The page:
The BDD Spectrum

I’ve written about options around BDD before. I have described how there’s a broad range of approaches you can choose from. At the time of that last article, I was contributing heavily to SpectrumBDD, a Java 8 functional BDD test library for JUnit 4.

A few years on, having had the option to use different BDD tools for different projects, where have I settled?

Cue The Question from Cape Town

I got a message from someone who is looking for BDD tooling to drive testing in his new team. His point of view is that you can get overwrought code writing even unit tests unless you use the techniques of BDD to focus on the spec.

Great tip there. Focus on the specification and observable behaviour, not the steps of executing a test, or the internals of the implementation.

While it might be cheap to rehash an email I sent to a fellow professional as a blog post. Here are some highlights.

Choosing a BDD Framework

I think there are a few considerations when choosing a BDD Framework.

  • Is the implementation easy?
  • Does the framework support the methodology we want to use?
  • Is it easy to solve problems that arise?
  • Is this common in the industry? in other words, do people out there already expect to have the skills?

Is SpectrumBDD, on which I slaved a few years back, a fit for the above?

What’s Leading in Java Automation Testing?

My current feeling is that there are only really two leading approaches, which you can even use in tandem:

  • SerenityBDD – this is a reporting/instrumentation rule on top of JUnit4 tests which encourages BDD style testing
  • Cucumber – this is a tool which encourages the writing of specs in plaintext, which are then coupled with snippets of test execution code to make test execution happen

When to Use Tools for Unit Tests

Does Spectrum get a look in for unit tests?

I don’t think that unit tests should be written in Cucumber.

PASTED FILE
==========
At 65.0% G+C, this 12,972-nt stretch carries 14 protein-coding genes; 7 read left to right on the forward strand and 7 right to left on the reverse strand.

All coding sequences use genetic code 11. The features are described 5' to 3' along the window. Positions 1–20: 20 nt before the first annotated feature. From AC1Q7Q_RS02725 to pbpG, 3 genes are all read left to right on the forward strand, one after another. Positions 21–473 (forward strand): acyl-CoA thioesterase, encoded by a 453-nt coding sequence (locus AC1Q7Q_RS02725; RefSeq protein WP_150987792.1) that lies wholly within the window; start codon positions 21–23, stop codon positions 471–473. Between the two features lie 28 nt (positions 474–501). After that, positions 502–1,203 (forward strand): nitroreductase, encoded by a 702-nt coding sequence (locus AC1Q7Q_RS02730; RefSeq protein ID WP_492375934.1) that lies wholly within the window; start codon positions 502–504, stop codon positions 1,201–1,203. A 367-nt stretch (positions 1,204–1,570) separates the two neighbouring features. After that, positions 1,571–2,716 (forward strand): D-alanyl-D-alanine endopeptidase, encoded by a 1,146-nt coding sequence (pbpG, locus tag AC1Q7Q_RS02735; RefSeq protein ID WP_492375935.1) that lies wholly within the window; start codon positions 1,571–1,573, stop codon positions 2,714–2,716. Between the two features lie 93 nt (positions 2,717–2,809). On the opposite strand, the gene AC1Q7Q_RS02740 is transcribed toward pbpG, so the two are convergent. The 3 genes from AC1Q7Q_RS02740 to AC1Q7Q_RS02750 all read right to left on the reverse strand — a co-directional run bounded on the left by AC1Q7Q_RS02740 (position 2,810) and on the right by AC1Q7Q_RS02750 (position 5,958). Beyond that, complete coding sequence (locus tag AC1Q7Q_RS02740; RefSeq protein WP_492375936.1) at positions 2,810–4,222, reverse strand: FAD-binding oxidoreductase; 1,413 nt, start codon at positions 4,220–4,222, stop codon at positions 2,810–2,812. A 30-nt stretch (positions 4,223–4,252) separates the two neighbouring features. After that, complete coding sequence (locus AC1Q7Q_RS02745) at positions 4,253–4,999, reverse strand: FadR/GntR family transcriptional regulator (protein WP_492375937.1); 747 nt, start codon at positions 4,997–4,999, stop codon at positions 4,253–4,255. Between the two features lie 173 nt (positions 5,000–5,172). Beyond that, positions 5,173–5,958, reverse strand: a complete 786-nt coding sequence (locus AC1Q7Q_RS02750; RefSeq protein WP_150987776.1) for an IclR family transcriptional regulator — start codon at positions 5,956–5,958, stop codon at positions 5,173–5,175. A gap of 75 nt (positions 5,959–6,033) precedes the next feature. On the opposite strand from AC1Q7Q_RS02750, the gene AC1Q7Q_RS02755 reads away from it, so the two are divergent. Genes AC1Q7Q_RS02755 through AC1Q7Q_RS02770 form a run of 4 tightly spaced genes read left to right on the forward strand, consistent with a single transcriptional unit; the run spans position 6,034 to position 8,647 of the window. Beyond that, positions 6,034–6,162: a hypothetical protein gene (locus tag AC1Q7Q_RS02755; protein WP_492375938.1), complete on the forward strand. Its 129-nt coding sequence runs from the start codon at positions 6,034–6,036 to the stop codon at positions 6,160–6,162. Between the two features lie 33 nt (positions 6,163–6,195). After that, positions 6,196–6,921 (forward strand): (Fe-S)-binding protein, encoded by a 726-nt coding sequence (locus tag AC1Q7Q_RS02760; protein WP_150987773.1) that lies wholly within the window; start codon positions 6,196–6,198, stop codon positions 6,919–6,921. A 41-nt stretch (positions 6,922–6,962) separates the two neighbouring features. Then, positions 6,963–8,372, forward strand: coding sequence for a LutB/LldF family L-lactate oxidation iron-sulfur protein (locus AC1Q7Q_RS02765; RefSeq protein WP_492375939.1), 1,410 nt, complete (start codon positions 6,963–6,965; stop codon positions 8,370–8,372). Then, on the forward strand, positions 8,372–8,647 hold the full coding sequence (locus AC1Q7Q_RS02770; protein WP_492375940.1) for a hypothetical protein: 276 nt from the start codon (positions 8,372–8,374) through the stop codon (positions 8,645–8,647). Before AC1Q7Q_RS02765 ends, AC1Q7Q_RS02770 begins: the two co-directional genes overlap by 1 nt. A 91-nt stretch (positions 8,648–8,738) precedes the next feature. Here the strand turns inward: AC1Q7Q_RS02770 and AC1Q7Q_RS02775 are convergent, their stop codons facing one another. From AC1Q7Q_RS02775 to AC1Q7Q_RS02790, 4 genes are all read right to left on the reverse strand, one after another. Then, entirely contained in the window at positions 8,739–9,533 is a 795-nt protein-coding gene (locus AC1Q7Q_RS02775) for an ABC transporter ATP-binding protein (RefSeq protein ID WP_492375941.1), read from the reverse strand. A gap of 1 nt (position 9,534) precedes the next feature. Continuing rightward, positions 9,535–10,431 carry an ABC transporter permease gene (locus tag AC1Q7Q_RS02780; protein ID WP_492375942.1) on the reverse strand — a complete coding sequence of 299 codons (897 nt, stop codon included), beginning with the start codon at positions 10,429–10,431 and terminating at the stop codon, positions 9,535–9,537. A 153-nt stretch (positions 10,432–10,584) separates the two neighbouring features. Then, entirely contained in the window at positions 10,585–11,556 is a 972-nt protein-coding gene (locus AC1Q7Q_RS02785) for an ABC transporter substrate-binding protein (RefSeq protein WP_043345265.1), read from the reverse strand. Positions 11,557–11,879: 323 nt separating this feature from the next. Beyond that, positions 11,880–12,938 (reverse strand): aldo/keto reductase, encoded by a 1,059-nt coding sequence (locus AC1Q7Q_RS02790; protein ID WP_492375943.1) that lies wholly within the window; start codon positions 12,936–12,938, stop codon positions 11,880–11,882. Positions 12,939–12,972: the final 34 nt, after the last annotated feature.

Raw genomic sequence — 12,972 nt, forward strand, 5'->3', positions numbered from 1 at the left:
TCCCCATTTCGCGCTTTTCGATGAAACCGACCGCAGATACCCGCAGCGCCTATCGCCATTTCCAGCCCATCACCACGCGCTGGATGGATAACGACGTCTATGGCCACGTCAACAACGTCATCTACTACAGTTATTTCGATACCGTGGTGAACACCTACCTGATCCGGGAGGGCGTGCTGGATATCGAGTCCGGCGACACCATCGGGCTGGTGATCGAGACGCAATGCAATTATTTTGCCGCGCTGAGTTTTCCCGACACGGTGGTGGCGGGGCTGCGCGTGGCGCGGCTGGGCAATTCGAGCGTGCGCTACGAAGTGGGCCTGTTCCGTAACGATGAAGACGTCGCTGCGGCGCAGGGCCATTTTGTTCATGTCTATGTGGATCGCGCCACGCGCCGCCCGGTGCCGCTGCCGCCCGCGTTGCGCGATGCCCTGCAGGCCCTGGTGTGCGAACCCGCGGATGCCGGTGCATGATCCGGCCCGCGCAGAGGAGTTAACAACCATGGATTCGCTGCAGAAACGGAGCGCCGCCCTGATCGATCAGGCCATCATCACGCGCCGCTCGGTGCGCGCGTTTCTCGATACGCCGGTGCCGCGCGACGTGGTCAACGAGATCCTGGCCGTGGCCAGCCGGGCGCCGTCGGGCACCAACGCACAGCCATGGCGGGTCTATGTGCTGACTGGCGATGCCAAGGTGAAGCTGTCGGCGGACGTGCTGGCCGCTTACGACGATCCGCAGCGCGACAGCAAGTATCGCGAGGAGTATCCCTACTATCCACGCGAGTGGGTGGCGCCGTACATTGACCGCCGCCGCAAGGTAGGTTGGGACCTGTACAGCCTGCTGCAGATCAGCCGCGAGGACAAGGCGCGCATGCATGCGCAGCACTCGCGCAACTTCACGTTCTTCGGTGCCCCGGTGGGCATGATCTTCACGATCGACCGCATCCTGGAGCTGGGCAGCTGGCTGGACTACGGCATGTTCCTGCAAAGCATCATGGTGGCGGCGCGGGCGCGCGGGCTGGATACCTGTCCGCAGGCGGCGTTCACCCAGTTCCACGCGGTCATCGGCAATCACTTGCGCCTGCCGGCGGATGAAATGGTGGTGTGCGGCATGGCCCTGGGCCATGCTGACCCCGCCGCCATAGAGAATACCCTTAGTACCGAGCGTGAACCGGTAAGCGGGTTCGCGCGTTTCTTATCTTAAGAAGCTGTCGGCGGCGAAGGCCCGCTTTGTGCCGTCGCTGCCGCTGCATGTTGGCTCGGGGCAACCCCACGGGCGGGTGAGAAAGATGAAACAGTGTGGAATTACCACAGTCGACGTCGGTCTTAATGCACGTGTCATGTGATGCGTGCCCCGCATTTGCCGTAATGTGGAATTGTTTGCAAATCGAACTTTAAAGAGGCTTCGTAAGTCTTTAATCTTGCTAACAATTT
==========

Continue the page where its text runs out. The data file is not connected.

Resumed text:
I think using SpectrumBDD to write unit tests is possible, but a bit clunky – working around some of the functional issues with final references etc.

I personally prefer to use BDD techniques to write JUnit 5 tests. Using BDD Mockito, and AssertJ to express behavioural tests.

That said, plain SerenityBDD can be used as an instrumentation layer on top of JUnit4 tests and encourages a more BDD approach. It may be overkill.

Acceptance Test Frameworks?

Though BDD can be applied at all levels, the big BDD frameworks seem to fit Acceptance Testing better.

For acceptance tests, operating at a higher level of abstraction – tests across several classes, or tests over a whole service, or tests across several services, then my current tool of choose is Cucumber, for which partnering it with Serenity provides some extra benefits.

Using Cucumber on its own is a perfectly reasonable solution and would come as no surprise to most development shops.

Making a Choice

You have to choose the tool that thinks the way you do, and which fits your team.

I tried to solve some problems with Spectrum that were clunky in Cucumber, but it remains a nice solution that even I didn’t use in the end. You can solve those problems with well-written Cucumber code, and you can get some assistance in instrumenting Cucumber tests by adding in Serenity.

That Serenity limits you to JUnit 4 may be a reason not to use it.

In these situations, the best decision is often the most obvious and boring – i.e. nobody will remark on your choice if they look over your shoulder.

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